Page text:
The toilet may appear to be an unassuming receptacle for our bodily waste, a friendly porcelain mouth ready to accept our vilest produce. Yet there are people for whom it can be dangerously addictive, to the point of obsession.
Karen Jefferson, 47, is a seemingly normal housewife, but she goes to the toilet nearly thirty times a day. "Most of the time I don't even do anything," she says sobbing. "Not even a quick wee. I'll just sit in there reading a magazine or staring at the wallpaper. I find it strangely soothing."
She is not alone - except that she is literally alone while on the toilet - but she is not alone in her toilet addiction. Millions of British people go to the toilet more than ten times a day, which is considered above the danger level. Under ten times a day is normal, although under three times a day could mean a bladder problem or a forgotten buttplug.
If you are worried about your toilet habits, most doctors recommend keeping a toilet diary and counting your excretions. This should include the times you go to the toilet for other reasons - for example, to sit down, sleep, masturbate, finish a crossword or assemble furniture. Lavatory addiction is a devastating habit which can ruin lives and toilet seats.
Plumber Darrell Costia, 32, is disgusted at the toilet addicts he regularly comes across in his work. “A toilet seat should last five years,” he bemoaned. “Some of these people have to replace theirs every year. Also, overuse of a toilet can mean the bowl gets tilted forward and misaligns the gaskets. Not to mention flushing! Some people flush even if they haven’t done anything, which is disgraceful, and can seriously stress the ballcock.” He had no sympathy for the addicts who caused so much avoidable damage to their own lavatories.
Geoff Jobbie, 36, is a salesman who mostly works on the phone and a self-confessed addict. He often works while sitting on the toilet. He explained, "It all started one day when I was really bursting to go, but I had this urgent call. I thought I'd just take it from the toilet. Nobody would know. The call went really well - something about the echo I think made me sound great. Now I make all my sales calls from the toilet." He began to break down. "I need help!" he cried. I asked him if he pulled his trousers down while he made his phone calls but he didn't answer.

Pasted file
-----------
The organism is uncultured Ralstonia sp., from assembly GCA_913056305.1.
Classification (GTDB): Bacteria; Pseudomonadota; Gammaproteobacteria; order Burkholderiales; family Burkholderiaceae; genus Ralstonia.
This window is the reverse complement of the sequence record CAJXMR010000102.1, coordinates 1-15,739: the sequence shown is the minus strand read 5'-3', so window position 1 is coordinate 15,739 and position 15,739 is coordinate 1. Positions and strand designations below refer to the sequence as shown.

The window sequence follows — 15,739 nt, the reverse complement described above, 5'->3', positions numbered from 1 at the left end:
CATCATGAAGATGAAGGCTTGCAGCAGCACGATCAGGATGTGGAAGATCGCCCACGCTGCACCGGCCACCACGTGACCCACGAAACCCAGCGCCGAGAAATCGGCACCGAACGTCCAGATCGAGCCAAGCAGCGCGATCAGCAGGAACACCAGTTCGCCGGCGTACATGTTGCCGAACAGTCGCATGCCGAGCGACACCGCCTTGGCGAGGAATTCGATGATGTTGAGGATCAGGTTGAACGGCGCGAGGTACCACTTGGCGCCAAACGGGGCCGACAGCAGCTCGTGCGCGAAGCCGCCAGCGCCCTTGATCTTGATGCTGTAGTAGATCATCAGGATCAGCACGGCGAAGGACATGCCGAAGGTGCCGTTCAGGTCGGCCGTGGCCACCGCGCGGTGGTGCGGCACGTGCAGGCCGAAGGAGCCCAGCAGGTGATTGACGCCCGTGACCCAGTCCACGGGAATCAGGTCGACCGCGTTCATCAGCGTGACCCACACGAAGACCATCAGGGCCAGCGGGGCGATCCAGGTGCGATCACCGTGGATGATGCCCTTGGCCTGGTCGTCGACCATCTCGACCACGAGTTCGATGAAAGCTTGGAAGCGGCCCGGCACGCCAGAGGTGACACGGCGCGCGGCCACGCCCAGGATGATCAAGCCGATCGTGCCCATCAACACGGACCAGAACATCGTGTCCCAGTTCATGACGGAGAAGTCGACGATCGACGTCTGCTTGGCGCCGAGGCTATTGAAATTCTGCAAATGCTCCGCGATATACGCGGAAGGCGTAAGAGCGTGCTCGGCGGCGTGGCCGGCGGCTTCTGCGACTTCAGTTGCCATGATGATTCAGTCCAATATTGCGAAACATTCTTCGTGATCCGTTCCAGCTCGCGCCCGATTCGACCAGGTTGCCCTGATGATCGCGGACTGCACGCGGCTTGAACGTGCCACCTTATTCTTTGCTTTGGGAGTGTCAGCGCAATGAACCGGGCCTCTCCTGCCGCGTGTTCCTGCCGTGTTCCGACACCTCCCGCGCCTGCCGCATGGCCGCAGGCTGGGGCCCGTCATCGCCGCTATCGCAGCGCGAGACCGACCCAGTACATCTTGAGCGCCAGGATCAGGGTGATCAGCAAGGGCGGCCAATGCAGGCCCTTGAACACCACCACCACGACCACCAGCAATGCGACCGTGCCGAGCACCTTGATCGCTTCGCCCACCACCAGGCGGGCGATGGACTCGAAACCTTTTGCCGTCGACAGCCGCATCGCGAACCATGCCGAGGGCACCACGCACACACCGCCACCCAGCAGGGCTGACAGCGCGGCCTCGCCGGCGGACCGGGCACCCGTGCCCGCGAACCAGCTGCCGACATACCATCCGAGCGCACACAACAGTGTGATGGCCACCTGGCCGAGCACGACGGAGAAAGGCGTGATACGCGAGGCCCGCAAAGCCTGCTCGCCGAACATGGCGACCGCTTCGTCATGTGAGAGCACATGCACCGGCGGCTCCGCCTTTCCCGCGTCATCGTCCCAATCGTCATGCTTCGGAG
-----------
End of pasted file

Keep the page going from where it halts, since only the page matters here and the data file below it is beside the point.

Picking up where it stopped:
There are millions of people like Geoff out there suffering, but treatments are available. One method is to buy a lavatory spike - a painful but effective way of avoiding the toilet. However, users of the spike have found they often prefer to soil themselves rather than risk impalement, so it isn't a perfect solution.
Doctor Balzac of the Mental Health Institute says that the best way to cut toilet addiction is to have the home toilet removed - either by bricking it up or by converting it into a drinking fountain for a pet. “When you need to go,” he explained, “you can squat in your garden like nature intended. If you don't have a garden, use a windowbox or wear a nappy.”
Norman Grassbutt, 53, had his home toilet removed three years ago, and he hasn't looked back since. "My anus does get rather smelly," he said. "But that's other people's problem. I am now completely cured of my toilet addiction. Before I was going thirty times a day. Now I don't miss it at all. Even if I go to the pub, I just piss outside in the street like most of the other locals."
If you are having problems with toilet addiction, call Toilet Stoppers, and they can help you take the first steps away from this most destructive habit.